Who is a digital orthodontist and What is digital orthodontics?
Digital technology has revolutionized orthodontic field in the last two decays. This trend especially initiated in clear aligner therapy with the introduction of the Invisalign appliance. The term digital orthodontist hence born.
You might wonder who is a digital orthodontist if this is the first time you are hearing this term. In this blog post, we go over new trends in orthodontics and digital orthodontics. We will also tell you more about our clinic and how we use digital technology to create #PORTHExperience for all of our patients. We believe that practicing digital orthodontics has helped us with better treatment outcomes, reduced treatment time and an elevated experience for our patients that exceeds their expectations.
Who is an orthodontist?
First, let’s talk about who is an orthodontist. An orthodontist is a dental specialist who is trained to primarily move teeth. Additionally, orthodontists knows how to modify skeletal growth in children and teens to fix skeletal problems like smaller lower jaws. Orthodontists also work with oral surgeons as a team to perform corrective jaw surgeries in adults.
To become an orthodontist, one must first complete dental school to become a dentist – DDS or DMD. Just like doctors who decide to specialize in a certain area, dentists can do the same and embark on a further two to three years of study to become a licensed orthodontist. Orthodontists work with dentists and other specialists to collectively provide oral health to their patients.
There are multiple directories to find a local orthodontist. The two main directories to find an orthodontist are AAO and ABO databases.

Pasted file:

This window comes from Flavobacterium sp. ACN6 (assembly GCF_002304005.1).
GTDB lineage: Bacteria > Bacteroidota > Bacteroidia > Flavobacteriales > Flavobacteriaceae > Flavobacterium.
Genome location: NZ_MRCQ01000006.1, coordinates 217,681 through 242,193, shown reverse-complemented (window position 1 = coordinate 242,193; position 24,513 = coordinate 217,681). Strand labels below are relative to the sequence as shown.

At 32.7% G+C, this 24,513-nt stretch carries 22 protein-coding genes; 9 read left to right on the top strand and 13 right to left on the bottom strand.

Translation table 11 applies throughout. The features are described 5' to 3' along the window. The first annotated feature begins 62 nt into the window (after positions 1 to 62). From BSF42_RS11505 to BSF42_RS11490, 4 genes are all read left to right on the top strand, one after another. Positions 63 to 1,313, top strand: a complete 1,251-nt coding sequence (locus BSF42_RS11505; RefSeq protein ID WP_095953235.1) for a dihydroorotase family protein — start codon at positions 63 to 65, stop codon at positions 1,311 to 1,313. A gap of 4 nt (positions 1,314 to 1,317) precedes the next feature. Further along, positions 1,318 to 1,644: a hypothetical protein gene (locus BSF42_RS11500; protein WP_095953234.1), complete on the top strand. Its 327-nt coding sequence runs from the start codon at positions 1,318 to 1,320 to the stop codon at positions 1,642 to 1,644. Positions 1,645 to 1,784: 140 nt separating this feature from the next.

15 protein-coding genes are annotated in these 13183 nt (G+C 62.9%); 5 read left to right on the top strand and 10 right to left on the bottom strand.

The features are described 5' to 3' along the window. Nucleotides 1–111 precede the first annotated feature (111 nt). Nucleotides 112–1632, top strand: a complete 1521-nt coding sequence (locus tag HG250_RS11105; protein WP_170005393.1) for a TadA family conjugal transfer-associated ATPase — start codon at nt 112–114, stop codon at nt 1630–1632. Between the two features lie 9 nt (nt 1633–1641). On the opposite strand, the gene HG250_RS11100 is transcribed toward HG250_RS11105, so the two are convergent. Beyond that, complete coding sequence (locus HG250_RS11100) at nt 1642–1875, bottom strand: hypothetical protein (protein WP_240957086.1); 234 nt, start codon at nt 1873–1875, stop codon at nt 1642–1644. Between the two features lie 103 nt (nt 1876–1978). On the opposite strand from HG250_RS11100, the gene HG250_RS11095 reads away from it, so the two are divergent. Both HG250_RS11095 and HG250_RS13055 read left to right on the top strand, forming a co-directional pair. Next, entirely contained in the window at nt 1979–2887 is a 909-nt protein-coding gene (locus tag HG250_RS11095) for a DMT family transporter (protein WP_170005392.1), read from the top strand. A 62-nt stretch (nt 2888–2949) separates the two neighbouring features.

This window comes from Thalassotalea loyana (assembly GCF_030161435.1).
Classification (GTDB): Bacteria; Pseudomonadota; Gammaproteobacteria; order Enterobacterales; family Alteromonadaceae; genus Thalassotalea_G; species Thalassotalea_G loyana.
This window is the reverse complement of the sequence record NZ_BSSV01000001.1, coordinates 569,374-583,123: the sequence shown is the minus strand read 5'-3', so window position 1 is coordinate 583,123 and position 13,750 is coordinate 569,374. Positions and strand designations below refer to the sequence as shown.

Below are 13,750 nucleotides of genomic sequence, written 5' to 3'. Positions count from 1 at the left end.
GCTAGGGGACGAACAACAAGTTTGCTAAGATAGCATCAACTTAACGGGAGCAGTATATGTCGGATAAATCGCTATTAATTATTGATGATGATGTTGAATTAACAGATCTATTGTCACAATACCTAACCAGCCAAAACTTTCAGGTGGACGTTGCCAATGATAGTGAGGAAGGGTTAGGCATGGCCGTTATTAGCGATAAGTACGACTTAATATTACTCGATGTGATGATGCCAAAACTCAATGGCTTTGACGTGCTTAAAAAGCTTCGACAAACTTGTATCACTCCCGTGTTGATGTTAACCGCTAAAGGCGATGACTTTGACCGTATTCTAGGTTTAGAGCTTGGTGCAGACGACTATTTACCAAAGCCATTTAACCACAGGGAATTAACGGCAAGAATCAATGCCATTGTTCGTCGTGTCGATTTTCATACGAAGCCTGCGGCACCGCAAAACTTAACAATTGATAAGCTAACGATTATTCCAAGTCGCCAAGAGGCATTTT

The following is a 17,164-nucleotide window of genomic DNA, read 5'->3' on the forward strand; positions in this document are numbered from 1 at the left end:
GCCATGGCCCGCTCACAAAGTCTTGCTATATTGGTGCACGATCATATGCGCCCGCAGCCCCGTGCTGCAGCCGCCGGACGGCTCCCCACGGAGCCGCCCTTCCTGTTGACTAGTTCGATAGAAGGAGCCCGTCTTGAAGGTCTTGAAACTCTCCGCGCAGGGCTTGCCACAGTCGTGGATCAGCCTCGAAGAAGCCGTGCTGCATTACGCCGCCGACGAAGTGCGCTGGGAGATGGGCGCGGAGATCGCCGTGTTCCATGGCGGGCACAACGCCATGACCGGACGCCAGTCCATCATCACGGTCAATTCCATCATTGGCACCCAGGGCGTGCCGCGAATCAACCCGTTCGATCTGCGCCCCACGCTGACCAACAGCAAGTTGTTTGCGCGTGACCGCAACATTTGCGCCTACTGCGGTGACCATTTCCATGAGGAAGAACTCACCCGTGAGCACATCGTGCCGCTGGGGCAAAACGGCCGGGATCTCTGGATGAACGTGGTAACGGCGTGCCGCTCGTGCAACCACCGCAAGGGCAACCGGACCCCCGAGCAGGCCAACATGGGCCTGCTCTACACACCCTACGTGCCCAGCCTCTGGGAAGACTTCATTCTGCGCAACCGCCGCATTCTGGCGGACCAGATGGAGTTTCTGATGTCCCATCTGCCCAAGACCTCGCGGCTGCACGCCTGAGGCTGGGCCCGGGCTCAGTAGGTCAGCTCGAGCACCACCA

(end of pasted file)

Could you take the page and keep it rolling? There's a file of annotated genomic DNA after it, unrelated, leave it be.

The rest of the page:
The American Association of Orthodontists (AAO) is one of the largest society of orthodontics in the United States that represents over +18K orthodontists in US, Canada, and other countries. AAO provides educational resources to public as well as provide a directory of orthodontists.
Another main organization of orthodontists is The American Board of Orthodontics (ABO), the only orthodontic specialty board recognized by the American Dental Association. ABO board certification is a voluntary process that some orthodontists take to show their commitment to excellence and high quality of the specialty. Learn more about ABO board certification here.
Who Is a Digital Orthodontist?
An orthodontist that uses digital technology to (i) assess patient teeth and jaws, (ii) simulate the treatment plan, and (iii) execute the plan using appliances based on digital platforms. The main difference between a traditional orthodontist vs a digital orthodontist is that digital orthodontist envision and simulate all the plan. There are scientific studies showing a better outcome in treatment that are simulated prior to delivering it to a patient.
Traditional orthodontist who mostly uses conventional braces often react to changes in the teeth. In another words, she directly place the braces and tie them with a wire. Watch the teeth move and plan accordingly. A digital orthodontist simulate all the movements and use plastic or custom appliances to move the teeth based on the plan. To be specific, one treat the patient re-actively and one treat the patient proactively.
Digital orthodontist can monitor the orthodontic treatment remotely since the plan requires minimum modifications while in action. This approach seems more logical in post covid-19 pandemic world. Using a combination of in-person and virtual visits a digital orthodontist can reduce the number of trips to orthodontic offices.